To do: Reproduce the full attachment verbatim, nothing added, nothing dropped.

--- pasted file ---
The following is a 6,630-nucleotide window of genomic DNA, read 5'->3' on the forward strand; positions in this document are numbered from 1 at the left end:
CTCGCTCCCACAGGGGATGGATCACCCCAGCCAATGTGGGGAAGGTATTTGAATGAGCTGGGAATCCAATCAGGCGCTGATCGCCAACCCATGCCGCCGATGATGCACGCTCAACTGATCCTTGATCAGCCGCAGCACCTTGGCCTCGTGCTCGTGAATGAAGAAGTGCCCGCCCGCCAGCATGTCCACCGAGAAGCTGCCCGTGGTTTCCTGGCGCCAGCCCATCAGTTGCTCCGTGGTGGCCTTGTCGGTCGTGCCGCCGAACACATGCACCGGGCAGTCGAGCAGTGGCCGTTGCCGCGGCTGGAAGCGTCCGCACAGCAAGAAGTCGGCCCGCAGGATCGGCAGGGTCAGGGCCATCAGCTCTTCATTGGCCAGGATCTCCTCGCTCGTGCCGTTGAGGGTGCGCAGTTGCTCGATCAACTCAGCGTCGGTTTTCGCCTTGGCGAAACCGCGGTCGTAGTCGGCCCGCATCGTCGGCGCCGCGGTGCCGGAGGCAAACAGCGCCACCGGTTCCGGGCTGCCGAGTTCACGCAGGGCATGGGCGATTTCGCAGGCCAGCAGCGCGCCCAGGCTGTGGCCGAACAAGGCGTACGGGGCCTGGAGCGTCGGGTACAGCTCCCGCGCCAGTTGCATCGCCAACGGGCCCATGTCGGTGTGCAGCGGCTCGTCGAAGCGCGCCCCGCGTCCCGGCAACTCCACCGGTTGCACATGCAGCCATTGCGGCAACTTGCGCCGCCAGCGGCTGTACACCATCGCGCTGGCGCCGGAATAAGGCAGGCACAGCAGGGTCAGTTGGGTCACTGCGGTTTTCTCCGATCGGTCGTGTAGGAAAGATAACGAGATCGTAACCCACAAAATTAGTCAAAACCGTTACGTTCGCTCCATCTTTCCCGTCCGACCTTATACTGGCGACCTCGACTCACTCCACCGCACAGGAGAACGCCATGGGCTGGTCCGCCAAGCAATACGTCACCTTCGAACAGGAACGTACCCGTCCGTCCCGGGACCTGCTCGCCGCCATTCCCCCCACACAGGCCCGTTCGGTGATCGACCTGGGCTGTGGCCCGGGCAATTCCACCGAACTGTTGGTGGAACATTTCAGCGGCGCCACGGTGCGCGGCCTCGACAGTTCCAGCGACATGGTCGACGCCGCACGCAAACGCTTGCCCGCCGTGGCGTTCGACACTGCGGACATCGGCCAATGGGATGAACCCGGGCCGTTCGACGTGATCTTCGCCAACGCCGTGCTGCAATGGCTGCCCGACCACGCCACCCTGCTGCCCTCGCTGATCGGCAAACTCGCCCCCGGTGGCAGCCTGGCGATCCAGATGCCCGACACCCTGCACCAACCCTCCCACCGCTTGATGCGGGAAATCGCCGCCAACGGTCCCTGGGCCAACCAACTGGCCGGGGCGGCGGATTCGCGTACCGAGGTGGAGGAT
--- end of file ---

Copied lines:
The following is a 6,630-nucleotide window of genomic DNA, read 5'->3' on the forward strand; positions in this document are numbered from 1 at the left end:
CTCGCTCCCACAGGGGATGGATCACCCCAGCCAATGTGGGGAAGGTATTTGAATGAGCTGGGAATCCAATCAGGCGCTGATCGCCAACCCATGCCGCCGATGATGCACGCTCAACTGATCCTTGATCAGCCGCAGCACCTTGGCCTCGTGCTCGTGAATGAAGAAGTGCCCGCCCGCCAGCATGTCCACCGAGAAGCTGCCCGTGGTTTCCTGGCGCCAGCCCATCAGTTGCTCCGTGGTGGCCTTGTCGGTCGTGCCGCCGAACACATGCACCGGGCAGTCGAGCAGTGGCCGTTGCCGCGGCTGGAAGCGTCCGCACAGCAAGAAGTCGGCCCGCAGGATCGGCAGGGTCAGGGCCATCAGCTCTTCATTGGCCAGGATCTCCTCGCTCGTGCCGTTGAGGGTGCGCAGTTGCTCGATCAACTCAGCGTCGGTTTTCGCCTTGGCGAAACCGCGGTCGTAGTCGGCCCGCATCGTCGGCGCCGCGGTGCCGGAGGCAAACAGCGCCACCGGTTCCGGGCTGCCGAGTTCACGCAGGGCATGGGCGATTTCGCAGGCCAGCAGCGCGCCCAGGCTGTGGCCGAACAAGGCGTACGGGGCCTGGAGCGTCGGGTACAGCTCCCGCGCCAGTTGCATCGCCAACGGGCCCATGTCGGTGTGCAGCGGCTCGTCGAAGCGCGCCCCGCGTCCCGGCAACTCCACCGGTTGCACATGCAGCCATTGCGGCAACTTGCGCCGCCAGCGGCTGTACACCATCGCGCTGGCGCCGGAATAAGGCAGGCACAGCAGGGTCAGTTGGGTCACTGCGGTTTTCTCCGATCGGTCGTGTAGGAAAGATAACGAGATCGTAACCCACAAAATTAGTCAAAACCGTTACGTTCGCTCCATCTTTCCCGTCCGACCTTATACTGGCGACCTCGACTCACTCCACCGCACAGGAGAACGCCATGGGCTGGTCCGCCAAGCAATACGTCACCTTCGAACAGGAACGTACCCGTCCGTCCCGGGACCTGCTCGCCGCCATTCCCCCCACACAGGCCCGTTCGGTGATCGACCTGGGCTGTGGCCCGGGCAATTCCACCGAACTGTTGGTGGAACATTTCAGCGGCGCCACGGTGCGCGGCCTCGACAGTTCCAGCGACATGGTCGACGCCGCACGCAAACGCTTGCCCGCCGTGGCGTTCGACACTGCGGACATCGGCCAATGGGATGAACCCGGGCCGTTCGACGTGATCTTCGCCAACGCCGTGCTGCAATGGCTGCCCGACCACGCCACCCTGCTGCCCTCGCTGATCGGCAAACTCGCCCCCGGTGGCAGCCTGGCGATCCAGATGCCCGACACCCTGCACCAACCCTCCCACCGCTTGATGCGGGAAATCGCCGCCAACGGTCCCTGGGCCAACCAACTGGCCGGGGCGGCGGATTCGCGTACCGAGGTGGAGGAT